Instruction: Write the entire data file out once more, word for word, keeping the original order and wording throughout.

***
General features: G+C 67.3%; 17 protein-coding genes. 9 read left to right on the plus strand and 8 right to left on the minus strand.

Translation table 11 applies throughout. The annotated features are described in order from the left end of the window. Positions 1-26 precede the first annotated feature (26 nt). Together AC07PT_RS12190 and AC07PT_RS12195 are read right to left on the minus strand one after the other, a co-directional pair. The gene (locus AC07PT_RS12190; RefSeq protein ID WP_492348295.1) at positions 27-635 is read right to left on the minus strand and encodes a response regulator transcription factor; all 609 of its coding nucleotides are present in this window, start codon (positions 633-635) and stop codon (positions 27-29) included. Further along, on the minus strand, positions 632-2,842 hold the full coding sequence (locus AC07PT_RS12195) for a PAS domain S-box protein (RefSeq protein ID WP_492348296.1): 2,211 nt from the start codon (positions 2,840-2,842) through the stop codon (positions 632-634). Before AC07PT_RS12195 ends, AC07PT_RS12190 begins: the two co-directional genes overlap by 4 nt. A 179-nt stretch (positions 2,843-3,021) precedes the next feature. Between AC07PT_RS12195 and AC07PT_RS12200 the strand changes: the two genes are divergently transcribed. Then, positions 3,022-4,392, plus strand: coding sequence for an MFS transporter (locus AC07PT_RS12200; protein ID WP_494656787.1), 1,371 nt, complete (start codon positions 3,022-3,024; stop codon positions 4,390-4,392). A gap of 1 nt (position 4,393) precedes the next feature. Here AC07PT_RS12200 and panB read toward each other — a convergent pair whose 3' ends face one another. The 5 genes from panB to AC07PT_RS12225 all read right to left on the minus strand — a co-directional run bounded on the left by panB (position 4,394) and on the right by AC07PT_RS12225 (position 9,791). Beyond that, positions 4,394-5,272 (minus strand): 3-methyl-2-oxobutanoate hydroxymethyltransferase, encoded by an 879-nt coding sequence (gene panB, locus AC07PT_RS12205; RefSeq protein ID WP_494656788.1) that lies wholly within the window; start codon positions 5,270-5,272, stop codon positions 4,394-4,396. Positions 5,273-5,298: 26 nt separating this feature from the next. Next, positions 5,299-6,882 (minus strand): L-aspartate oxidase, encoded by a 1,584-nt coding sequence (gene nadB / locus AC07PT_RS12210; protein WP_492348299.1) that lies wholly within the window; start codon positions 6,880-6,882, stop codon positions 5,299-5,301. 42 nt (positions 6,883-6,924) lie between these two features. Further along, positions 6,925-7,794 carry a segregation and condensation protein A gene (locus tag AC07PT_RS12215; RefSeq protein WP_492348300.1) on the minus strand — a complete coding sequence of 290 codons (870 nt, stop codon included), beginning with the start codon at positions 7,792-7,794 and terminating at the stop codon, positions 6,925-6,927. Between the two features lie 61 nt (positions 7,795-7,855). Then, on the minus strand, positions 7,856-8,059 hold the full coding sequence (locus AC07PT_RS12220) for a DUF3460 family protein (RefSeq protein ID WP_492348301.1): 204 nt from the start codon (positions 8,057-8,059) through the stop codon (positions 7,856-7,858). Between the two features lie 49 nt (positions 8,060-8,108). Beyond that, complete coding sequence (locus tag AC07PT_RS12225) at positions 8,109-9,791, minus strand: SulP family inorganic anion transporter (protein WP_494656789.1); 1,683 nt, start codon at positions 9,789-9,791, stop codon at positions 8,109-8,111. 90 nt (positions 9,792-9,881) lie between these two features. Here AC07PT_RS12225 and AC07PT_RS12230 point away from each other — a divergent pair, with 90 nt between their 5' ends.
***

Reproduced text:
General features: G+C 67.3%; 17 protein-coding genes. 9 read left to right on the plus strand and 8 right to left on the minus strand.

Translation table 11 applies throughout. The annotated features are described in order from the left end of the window. Positions 1-26 precede the first annotated feature (26 nt). Together AC07PT_RS12190 and AC07PT_RS12195 are read right to left on the minus strand one after the other, a co-directional pair. The gene (locus AC07PT_RS12190; RefSeq protein ID WP_492348295.1) at positions 27-635 is read right to left on the minus strand and encodes a response regulator transcription factor; all 609 of its coding nucleotides are present in this window, start codon (positions 633-635) and stop codon (positions 27-29) included. Further along, on the minus strand, positions 632-2,842 hold the full coding sequence (locus AC07PT_RS12195) for a PAS domain S-box protein (RefSeq protein ID WP_492348296.1): 2,211 nt from the start codon (positions 2,840-2,842) through the stop codon (positions 632-634). Before AC07PT_RS12195 ends, AC07PT_RS12190 begins: the two co-directional genes overlap by 4 nt. A 179-nt stretch (positions 2,843-3,021) precedes the next feature. Between AC07PT_RS12195 and AC07PT_RS12200 the strand changes: the two genes are divergently transcribed. Then, positions 3,022-4,392, plus strand: coding sequence for an MFS transporter (locus AC07PT_RS12200; protein ID WP_494656787.1), 1,371 nt, complete (start codon positions 3,022-3,024; stop codon positions 4,390-4,392). A gap of 1 nt (position 4,393) precedes the next feature. Here AC07PT_RS12200 and panB read toward each other — a convergent pair whose 3' ends face one another. The 5 genes from panB to AC07PT_RS12225 all read right to left on the minus strand — a co-directional run bounded on the left by panB (position 4,394) and on the right by AC07PT_RS12225 (position 9,791). Beyond that, positions 4,394-5,272 (minus strand): 3-methyl-2-oxobutanoate hydroxymethyltransferase, encoded by an 879-nt coding sequence (gene panB, locus AC07PT_RS12205; RefSeq protein ID WP_494656788.1) that lies wholly within the window; start codon positions 5,270-5,272, stop codon positions 4,394-4,396. Positions 5,273-5,298: 26 nt separating this feature from the next. Next, positions 5,299-6,882 (minus strand): L-aspartate oxidase, encoded by a 1,584-nt coding sequence (gene nadB / locus AC07PT_RS12210; protein WP_492348299.1) that lies wholly within the window; start codon positions 6,880-6,882, stop codon positions 5,299-5,301. 42 nt (positions 6,883-6,924) lie between these two features. Further along, positions 6,925-7,794 carry a segregation and condensation protein A gene (locus tag AC07PT_RS12215; RefSeq protein WP_492348300.1) on the minus strand — a complete coding sequence of 290 codons (870 nt, stop codon included), beginning with the start codon at positions 7,792-7,794 and terminating at the stop codon, positions 6,925-6,927. Between the two features lie 61 nt (positions 7,795-7,855). Then, on the minus strand, positions 7,856-8,059 hold the full coding sequence (locus AC07PT_RS12220) for a DUF3460 family protein (RefSeq protein ID WP_492348301.1): 204 nt from the start codon (positions 8,057-8,059) through the stop codon (positions 7,856-7,858). Between the two features lie 49 nt (positions 8,060-8,108). Beyond that, complete coding sequence (locus tag AC07PT_RS12225) at positions 8,109-9,791, minus strand: SulP family inorganic anion transporter (protein WP_494656789.1); 1,683 nt, start codon at positions 9,789-9,791, stop codon at positions 8,109-8,111. 90 nt (positions 9,792-9,881) lie between these two features. Here AC07PT_RS12225 and AC07PT_RS12230 point away from each other — a divergent pair, with 90 nt between their 5' ends.